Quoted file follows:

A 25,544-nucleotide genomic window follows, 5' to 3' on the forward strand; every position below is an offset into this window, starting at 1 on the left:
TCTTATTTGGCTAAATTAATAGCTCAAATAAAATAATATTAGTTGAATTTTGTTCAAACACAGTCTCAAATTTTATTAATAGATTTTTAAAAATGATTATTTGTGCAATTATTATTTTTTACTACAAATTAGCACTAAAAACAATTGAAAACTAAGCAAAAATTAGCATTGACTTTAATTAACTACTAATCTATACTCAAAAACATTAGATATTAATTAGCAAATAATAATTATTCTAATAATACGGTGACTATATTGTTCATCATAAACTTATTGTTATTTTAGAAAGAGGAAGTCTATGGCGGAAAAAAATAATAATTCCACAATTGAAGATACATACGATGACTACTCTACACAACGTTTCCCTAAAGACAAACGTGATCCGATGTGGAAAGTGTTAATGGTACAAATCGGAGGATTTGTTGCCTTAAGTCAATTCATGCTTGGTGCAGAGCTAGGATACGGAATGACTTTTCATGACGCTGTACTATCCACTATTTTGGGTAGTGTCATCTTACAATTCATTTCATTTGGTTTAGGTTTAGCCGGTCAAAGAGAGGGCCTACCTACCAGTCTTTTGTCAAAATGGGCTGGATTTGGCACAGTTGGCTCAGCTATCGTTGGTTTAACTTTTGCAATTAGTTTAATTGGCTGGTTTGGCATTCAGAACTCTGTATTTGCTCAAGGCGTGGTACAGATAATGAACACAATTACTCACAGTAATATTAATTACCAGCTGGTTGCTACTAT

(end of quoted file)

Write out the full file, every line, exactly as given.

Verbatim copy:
A 25,544-nucleotide genomic window follows, 5' to 3' on the forward strand; every position below is an offset into this window, starting at 1 on the left:
TCTTATTTGGCTAAATTAATAGCTCAAATAAAATAATATTAGTTGAATTTTGTTCAAACACAGTCTCAAATTTTATTAATAGATTTTTAAAAATGATTATTTGTGCAATTATTATTTTTTACTACAAATTAGCACTAAAAACAATTGAAAACTAAGCAAAAATTAGCATTGACTTTAATTAACTACTAATCTATACTCAAAAACATTAGATATTAATTAGCAAATAATAATTATTCTAATAATACGGTGACTATATTGTTCATCATAAACTTATTGTTATTTTAGAAAGAGGAAGTCTATGGCGGAAAAAAATAATAATTCCACAATTGAAGATACATACGATGACTACTCTACACAACGTTTCCCTAAAGACAAACGTGATCCGATGTGGAAAGTGTTAATGGTACAAATCGGAGGATTTGTTGCCTTAAGTCAATTCATGCTTGGTGCAGAGCTAGGATACGGAATGACTTTTCATGACGCTGTACTATCCACTATTTTGGGTAGTGTCATCTTACAATTCATTTCATTTGGTTTAGGTTTAGCCGGTCAAAGAGAGGGCCTACCTACCAGTCTTTTGTCAAAATGGGCTGGATTTGGCACAGTTGGCTCAGCTATCGTTGGTTTAACTTTTGCAATTAGTTTAATTGGCTGGTTTGGCATTCAGAACTCTGTATTTGCTCAAGGCGTGGTACAGATAATGAACACAATTACTCACAGTAATATTAATTACCAGCTGGTTGCTACTAT